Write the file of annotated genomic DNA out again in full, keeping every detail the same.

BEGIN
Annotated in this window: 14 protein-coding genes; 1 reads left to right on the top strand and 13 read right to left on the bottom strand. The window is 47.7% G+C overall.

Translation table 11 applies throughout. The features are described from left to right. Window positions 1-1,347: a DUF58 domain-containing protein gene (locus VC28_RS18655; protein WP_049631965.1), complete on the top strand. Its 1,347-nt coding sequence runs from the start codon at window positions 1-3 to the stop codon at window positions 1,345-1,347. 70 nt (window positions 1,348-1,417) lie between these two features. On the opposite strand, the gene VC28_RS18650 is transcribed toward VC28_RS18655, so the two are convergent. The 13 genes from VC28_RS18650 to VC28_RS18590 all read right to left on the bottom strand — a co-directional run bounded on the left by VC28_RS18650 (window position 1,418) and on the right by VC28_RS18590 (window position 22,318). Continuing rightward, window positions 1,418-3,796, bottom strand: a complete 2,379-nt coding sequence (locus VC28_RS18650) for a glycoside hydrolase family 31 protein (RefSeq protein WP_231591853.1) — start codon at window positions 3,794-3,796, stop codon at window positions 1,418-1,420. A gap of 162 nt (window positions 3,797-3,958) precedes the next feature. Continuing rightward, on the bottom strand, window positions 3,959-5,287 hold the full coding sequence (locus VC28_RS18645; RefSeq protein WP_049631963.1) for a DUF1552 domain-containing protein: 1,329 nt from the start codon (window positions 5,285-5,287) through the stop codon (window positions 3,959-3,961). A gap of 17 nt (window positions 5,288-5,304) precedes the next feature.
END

Annotated in this window: 14 protein-coding genes; 1 reads left to right on the top strand and 13 read right to left on the bottom strand. The window is 47.7% G+C overall.

Translation table 11 applies throughout. The features are described from left to right. Window positions 1-1,347: a DUF58 domain-containing protein gene (locus VC28_RS18655; protein WP_049631965.1), complete on the top strand. Its 1,347-nt coding sequence runs from the start codon at window positions 1-3 to the stop codon at window positions 1,345-1,347. 70 nt (window positions 1,348-1,417) lie between these two features. On the opposite strand, the gene VC28_RS18650 is transcribed toward VC28_RS18655, so the two are convergent. The 13 genes from VC28_RS18650 to VC28_RS18590 all read right to left on the bottom strand — a co-directional run bounded on the left by VC28_RS18650 (window position 1,418) and on the right by VC28_RS18590 (window position 22,318). Continuing rightward, window positions 1,418-3,796, bottom strand: a complete 2,379-nt coding sequence (locus VC28_RS18650) for a glycoside hydrolase family 31 protein (RefSeq protein WP_231591853.1) — start codon at window positions 3,794-3,796, stop codon at window positions 1,418-1,420. A gap of 162 nt (window positions 3,797-3,958) precedes the next feature. Continuing rightward, on the bottom strand, window positions 3,959-5,287 hold the full coding sequence (locus VC28_RS18645; RefSeq protein WP_049631963.1) for a DUF1552 domain-containing protein: 1,329 nt from the start codon (window positions 5,285-5,287) through the stop codon (window positions 3,959-3,961). A gap of 17 nt (window positions 5,288-5,304) precedes the next feature.